We speak of oven temperature as the main variable that determines how fast a cake will bake or any food will cook. But although the temperature is of primary importance, it is only one factor. Even at exactly the same oven temperature, the amount of heat energy a food actually receives and absorbs may not be the same.
By “oven temperature,” we mean the temperature of the air inside the enclosure, and that’s what the temperature control device regulates. But once the air is heated to a certain temperature, there are still three ways in which the air’s heat can be transmitted into the food: by conduction, by convection, and by radiation.
When two substances at different temperatures are in contact, such as hot oven air in contact with a food’s surface, heat will flow from the higher-temperature air into the lower-temperature food by the process of conduction. Just as water always flows downhill if it can, heat will always try to flow “down-temperature” from high to low. The heat energy is conducted from the air to the food across their interface by direct molecular collisions. That is, the hot air molecules are moving faster than the cooler food molecules (that’s actually the definition of temperature: it’s the average motion energy, kinetic energy, of the molecules), and when they collide with the food’s molecules they kick them up to a faster (hotter) speed, like a cue ball scattering a rack of billiard balls.
But conduction is very inefficient. Air molecules are separated from one another by interplanetary distances, relatively speaking, so the chances that a hot air molecule will collide with the surface of a cake pan or a roast are small. Heat conduction can be quite efficient between two solids in contact, such as your hand on a hot frying-pan handle, but not between hot air and anything else. You can put your hand in a 200°F (93°C) oven for several seconds without fear, because the rate of conduction of heat from the air into your skin is so extraordinarily slow. But don’t try dipping your hand into 200°F water. Water is a much better conductor of heat because its molecules are much closer together than air’s are.
And why are metals the best heat conductors of all?
In almost all other materials, the atomic electrons are parts of individual molecules. But in metals, the electrons belong, in effect, to all the atoms simultaneously. We can think of metal atoms as being embedded in a swarm or sea of shared electrons, like raisins in an electron pudding. When a metal comes in contact with the agitated molecules of a hot substance, it’s the electron swarm that transfers the agitation, the heat, rapidly to all other parts of the metal. That’s heat conduction.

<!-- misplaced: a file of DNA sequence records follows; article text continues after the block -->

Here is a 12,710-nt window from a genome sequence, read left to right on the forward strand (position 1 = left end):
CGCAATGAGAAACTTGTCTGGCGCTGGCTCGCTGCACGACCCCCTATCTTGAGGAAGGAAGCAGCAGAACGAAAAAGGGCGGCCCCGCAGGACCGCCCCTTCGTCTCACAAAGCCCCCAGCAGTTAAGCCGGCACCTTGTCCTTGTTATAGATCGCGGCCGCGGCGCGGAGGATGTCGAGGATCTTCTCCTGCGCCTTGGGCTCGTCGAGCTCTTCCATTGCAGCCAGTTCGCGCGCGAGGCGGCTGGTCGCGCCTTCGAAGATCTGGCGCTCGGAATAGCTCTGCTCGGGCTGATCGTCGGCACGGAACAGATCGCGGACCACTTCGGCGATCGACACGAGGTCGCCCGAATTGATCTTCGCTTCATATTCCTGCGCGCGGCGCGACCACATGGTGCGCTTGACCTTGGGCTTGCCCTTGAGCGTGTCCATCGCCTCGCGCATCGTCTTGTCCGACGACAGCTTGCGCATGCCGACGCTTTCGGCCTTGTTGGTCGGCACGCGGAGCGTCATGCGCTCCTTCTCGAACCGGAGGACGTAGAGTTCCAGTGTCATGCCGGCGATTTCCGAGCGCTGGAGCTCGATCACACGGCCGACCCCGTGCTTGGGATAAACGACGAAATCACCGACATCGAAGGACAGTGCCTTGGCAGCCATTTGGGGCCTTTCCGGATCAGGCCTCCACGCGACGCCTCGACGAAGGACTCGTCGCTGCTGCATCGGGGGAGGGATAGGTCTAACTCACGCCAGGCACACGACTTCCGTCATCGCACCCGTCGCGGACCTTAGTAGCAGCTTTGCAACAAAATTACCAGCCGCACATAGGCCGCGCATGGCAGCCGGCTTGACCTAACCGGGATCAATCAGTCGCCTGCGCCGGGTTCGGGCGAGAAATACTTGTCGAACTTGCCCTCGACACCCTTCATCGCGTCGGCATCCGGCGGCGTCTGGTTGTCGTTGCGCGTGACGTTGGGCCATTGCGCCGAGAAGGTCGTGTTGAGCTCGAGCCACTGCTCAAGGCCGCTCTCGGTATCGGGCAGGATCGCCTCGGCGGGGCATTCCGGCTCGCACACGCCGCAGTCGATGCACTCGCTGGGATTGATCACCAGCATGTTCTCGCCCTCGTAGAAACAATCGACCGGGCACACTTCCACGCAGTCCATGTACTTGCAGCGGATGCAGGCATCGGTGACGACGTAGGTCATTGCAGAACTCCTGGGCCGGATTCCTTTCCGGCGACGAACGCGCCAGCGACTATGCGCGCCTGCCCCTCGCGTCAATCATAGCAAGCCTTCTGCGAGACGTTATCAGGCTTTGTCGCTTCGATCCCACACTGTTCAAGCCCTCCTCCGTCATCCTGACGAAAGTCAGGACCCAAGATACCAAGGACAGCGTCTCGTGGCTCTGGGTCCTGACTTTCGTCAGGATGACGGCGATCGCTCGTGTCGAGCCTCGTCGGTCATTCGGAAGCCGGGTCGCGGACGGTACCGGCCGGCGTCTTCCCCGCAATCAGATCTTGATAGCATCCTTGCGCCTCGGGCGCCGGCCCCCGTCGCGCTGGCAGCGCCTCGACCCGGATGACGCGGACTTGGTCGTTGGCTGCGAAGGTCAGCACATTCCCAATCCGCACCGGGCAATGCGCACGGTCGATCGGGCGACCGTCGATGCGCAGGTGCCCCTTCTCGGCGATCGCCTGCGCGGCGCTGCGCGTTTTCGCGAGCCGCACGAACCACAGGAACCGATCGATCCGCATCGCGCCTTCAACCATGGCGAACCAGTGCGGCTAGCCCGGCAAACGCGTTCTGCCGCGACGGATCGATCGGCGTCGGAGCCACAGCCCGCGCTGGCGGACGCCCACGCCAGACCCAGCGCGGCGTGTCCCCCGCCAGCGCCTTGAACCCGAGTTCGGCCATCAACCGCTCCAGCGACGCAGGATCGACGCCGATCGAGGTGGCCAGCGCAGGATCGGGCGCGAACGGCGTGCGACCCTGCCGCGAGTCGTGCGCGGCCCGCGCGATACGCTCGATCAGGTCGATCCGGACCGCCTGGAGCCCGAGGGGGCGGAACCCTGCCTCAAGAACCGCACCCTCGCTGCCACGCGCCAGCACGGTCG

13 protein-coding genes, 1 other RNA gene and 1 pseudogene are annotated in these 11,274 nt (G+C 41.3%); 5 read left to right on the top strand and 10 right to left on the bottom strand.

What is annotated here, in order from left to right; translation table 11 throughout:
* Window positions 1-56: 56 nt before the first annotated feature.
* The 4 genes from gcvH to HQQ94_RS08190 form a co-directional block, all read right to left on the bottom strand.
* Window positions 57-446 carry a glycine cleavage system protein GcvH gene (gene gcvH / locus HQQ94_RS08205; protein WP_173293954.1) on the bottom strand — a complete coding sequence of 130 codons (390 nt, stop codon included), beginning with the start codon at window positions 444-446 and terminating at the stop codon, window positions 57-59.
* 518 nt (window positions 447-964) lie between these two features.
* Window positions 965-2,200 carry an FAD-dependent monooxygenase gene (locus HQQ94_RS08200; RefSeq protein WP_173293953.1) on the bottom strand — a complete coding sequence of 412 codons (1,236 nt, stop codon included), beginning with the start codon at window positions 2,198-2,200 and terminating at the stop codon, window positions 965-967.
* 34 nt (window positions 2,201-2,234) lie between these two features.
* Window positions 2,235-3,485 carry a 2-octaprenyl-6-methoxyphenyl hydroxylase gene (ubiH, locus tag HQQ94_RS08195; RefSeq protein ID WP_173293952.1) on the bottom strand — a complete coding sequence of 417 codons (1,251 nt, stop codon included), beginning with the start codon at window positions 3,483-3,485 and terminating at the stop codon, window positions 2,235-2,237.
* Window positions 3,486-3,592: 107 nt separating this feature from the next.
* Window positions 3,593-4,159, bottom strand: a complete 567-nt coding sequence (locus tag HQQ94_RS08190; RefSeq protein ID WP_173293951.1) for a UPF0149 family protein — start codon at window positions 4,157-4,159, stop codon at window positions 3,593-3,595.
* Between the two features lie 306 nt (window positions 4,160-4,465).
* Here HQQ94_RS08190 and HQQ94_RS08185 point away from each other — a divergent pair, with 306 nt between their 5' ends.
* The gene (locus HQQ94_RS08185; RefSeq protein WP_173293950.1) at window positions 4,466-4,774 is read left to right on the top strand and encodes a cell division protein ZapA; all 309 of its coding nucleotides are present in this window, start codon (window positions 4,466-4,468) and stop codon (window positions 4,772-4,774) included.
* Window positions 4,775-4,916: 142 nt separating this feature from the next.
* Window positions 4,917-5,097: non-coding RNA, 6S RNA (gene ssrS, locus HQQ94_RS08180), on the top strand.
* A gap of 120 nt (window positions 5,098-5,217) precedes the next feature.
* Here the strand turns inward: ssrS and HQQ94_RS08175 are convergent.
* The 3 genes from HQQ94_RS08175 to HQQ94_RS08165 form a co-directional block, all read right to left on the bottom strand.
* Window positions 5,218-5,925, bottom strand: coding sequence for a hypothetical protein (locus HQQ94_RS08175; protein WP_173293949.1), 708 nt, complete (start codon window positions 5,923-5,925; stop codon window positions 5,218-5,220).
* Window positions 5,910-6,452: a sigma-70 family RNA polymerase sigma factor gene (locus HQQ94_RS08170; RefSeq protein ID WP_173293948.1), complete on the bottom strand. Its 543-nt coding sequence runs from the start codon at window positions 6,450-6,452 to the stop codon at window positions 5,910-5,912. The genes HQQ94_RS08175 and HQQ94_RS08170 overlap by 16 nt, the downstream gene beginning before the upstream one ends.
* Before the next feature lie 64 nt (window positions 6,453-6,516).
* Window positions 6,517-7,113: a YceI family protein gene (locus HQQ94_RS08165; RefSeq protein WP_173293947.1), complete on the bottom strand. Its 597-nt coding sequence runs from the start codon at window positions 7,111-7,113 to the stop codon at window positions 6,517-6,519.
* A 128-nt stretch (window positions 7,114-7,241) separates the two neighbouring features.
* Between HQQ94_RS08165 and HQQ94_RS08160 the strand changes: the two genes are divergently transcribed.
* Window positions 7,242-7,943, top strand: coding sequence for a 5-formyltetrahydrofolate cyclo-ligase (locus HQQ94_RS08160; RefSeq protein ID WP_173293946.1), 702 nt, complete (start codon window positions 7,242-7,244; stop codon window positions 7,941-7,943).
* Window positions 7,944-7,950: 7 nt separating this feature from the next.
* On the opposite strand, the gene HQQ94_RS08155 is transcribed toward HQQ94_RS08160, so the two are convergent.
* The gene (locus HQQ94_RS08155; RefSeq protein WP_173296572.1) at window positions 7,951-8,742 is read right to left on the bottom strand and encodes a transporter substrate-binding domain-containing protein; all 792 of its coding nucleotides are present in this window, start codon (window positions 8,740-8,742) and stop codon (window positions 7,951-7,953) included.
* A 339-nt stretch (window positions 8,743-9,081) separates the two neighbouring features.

In an oven, however, the other two heat transmission mechanisms, convection and radiation, are more important than conduction.
Variable conditions inside the oven, such as inevitably uneven temperatures between one spot and another, make the air move, because hotter “pieces” of air rise, while cooler “pieces” fall, creating a kind of circulation that’s called convection, or convection currents. This circulation boosts the efficiency of heat transfer between the air and the food, because it increases the amount of contact between the food and the hot air molecules in the enclosure. A convection oven enhances this effect by means of a fan that circulates the oven’s internal air or some externally heated and blown-in hot air, leading to more efficient heat transfer and faster cooking. That’s why it’s good practice to lower the temperature by about 25°F (14°C) when using a convection oven rather than a standard one.
The third mechanism by which food becomes hot in an oven is by absorbing radiation. The oven’s heating element or flame and its walls and floor are hot, they are what make the air hot, and hot things radiate infrared radiation. In fact, all materials at all temperatures are emitting some of their energy as infrared radiation.
For a given object, the hotter it is, the more infrared radiation it is emitting. When the infrared radiation coming from the hot oven walls and the hot air hits the food, the food molecules absorb it and move with increased energy. That is, they become hotter.
Infrared radiation isn’t heat, as many books will tell you. It is electromagnetic radiation, like radio, radar, and microwaves, but of just the right wavelength to be absorbed by most kinds of molecules, which thereby become more energetic and hotter. I call infrared radiation “heat in transit,” because it is emitted by hot matter and travels through space, yet it isn’t transformed back into heat until it is absorbed by other matter.